Friday, January 1, 2010

Strangers in the Valley

Ellen Bromfield Geld, daughter of Malabar Farm founder Louis Bromfield, writes beautifully in Strangers in the Valley—The Story of Malabar in Brazil (1957, now out of print) about her and her husband's search for, and finding, an old farm on which to begin their farming life in Brazil:
In the midst of it all an old house stood, almost hidden by an ancient crumbling stone wall and a grove of orange and lemon trees, bittersweet and half wild with time. Sunlight sifted through the dark feathery leaves of the lemon grove and fell soft against the house's aged yellow walls. In some places the walls had been washed away by spring rains, in others eaten through by termites; but there remained sturdy beams and dark wooden floors, tremendous rooms with high ceilings and wide stone hearths. For many years it had sheltered nothing but herds of wandering cattle, who had bumped and scratched and covered with dung everything but the most distant and ghostly of memories. How beautiful it must have been when the first Brazilian family lived there, tending the garden and the orchards and the fertile land beyond! A beautiful garden could be fashioned again back along the flat stretch of land into the very mountains and forests themselves. And the house could be rebuilt with a wide veranda all the way around and perhaps a new wing with a kitchen and spring house. Someday, if we grow old in this valley, we shall do all this.

We went often to Barreiros [the farm]. We picnicked under an old, sinuous, jabuticaba tree, which sprinkled its sweet fruit all over the ground, and ate mangoes from a tree which bore them large, soft and true yellow.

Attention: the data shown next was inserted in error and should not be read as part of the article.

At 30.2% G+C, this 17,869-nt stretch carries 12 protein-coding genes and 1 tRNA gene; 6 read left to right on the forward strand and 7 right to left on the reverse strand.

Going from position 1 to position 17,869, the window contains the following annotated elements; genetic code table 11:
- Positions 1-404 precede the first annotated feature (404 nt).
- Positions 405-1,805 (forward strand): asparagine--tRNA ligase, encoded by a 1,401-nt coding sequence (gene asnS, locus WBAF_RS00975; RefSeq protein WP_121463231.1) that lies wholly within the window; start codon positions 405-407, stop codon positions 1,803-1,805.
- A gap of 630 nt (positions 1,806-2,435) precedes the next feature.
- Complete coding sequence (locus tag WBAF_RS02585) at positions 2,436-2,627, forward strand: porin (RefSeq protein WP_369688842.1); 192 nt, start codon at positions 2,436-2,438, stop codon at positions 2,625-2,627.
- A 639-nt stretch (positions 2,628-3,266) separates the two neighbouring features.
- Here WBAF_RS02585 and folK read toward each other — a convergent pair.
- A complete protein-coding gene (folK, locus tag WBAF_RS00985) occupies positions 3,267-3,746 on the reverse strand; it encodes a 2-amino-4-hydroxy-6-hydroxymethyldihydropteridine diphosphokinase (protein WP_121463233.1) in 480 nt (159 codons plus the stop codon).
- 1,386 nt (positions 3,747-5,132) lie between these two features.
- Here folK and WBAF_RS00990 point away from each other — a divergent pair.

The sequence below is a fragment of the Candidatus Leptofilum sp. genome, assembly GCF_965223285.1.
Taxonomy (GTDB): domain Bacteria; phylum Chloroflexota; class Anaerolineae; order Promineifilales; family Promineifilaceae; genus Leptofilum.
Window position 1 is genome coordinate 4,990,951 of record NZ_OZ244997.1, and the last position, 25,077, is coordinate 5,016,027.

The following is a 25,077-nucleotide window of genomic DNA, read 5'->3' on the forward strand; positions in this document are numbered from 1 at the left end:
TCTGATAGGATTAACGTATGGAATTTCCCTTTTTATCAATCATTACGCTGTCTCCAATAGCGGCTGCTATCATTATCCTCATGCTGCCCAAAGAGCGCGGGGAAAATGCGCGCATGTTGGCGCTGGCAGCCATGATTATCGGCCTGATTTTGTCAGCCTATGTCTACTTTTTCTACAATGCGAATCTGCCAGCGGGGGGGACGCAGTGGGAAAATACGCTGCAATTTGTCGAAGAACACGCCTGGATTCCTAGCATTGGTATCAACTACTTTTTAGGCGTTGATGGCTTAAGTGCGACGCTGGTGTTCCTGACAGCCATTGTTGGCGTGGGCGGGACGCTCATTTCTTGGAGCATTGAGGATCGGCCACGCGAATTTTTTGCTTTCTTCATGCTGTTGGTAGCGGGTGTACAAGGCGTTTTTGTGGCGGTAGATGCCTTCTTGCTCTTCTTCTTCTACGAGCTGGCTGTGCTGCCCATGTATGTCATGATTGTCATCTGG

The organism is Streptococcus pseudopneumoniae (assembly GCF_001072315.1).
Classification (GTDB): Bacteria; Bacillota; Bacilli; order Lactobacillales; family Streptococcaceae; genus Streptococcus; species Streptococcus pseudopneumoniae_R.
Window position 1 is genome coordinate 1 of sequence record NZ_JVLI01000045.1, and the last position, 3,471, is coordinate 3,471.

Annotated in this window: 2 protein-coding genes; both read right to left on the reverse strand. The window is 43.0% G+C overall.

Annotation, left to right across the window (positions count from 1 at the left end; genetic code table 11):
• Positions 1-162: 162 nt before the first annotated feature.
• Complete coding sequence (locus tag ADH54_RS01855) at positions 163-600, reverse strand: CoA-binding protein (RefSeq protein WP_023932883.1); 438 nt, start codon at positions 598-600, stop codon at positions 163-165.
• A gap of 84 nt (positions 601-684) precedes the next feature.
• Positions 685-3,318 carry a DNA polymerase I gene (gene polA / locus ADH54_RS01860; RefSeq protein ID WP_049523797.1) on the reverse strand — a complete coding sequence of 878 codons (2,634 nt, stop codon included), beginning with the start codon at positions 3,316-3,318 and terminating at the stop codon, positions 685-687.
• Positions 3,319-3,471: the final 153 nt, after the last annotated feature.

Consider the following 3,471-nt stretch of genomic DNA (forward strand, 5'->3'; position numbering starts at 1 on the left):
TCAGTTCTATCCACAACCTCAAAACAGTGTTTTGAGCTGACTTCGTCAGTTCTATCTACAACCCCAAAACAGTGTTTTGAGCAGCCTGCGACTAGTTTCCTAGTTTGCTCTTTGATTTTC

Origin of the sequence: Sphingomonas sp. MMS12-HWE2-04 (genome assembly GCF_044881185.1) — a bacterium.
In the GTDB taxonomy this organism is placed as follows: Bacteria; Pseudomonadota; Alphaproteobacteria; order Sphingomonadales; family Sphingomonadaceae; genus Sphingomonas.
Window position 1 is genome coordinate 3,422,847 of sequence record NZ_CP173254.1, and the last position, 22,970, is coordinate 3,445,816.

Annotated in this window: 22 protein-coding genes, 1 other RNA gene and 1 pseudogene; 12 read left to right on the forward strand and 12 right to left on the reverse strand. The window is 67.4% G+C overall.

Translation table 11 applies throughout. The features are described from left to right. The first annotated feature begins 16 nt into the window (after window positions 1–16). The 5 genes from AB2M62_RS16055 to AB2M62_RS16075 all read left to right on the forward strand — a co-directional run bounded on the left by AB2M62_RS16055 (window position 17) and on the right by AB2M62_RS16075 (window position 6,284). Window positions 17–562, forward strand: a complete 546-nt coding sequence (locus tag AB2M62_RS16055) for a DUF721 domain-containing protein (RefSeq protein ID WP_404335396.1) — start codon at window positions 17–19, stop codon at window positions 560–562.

Sometimes we climbed to the summits of those mountains and looked out over mile upon mile of forest and granite-covered hills. From there we could see the dark, tortuously curving line of the River Atibaia, the green groves of eucalyptus which marched up the rim of every mountain and spread themselves in waves over every summit. And in the far distance we could see the white church steeple of the town of Itatiba. The rest of the world was wide open, so that a man could look as far as he liked without having his vision hindered by highways and signboards and ugly towns and all the clutter of a fast-growing civilization. The nearest highway could not be seen from Barreiros, and in this we discovered a host of new reasons for our coming to Brazil. [pp. 61-62]
The Gelds' own reasons for moving to Brazil were put succinctly by another Brazilian they met who gave up a lucrative career to become a farmer: "We wanted to live and not just spend our lives." [p. 152]

Vegan Outreach

Vegan Outreach is a non-profit advocacy group that uses volunteers to pass out literature in a non-confrontational way on college campuses about the abuses to animals inherent in the factory farming of animals for consumption. Since the fall of 2003, just under four million college students have been handed a pamphlet, and millions more at other events (concerts, festivals, etc.)—11 million total since 2001.

You can watch a brief slide show of this year's leafleting activity on college campuses here. You can view a .pdf of the booklet ("Guide to Cruelty-Free Eating") or order a paper copy, here.

The Source of Soy

The Cornucopia Institute is a watchdog group "promoting economic justice for family scale farming." They do in-depth research on the status of issues effecting small farmers and consumers with special attention given to the "organic industry" (which, by the way, is gradually losing more and more of its luster and integrity since being "bureaucratized" by the Federal government).

One of Cornucopia's most recent in-depth projects was to determine the quality of the soy going into the hundreds of organic soy-based products now on the market. That is, are soy products that claim to be organic verifiably organic? Are the companies producing or selling them transparent about their processes? Is the soy GMO? Has it been produced with hexane, an EPA-listed contaminant used in much commercial soil processing? Etc?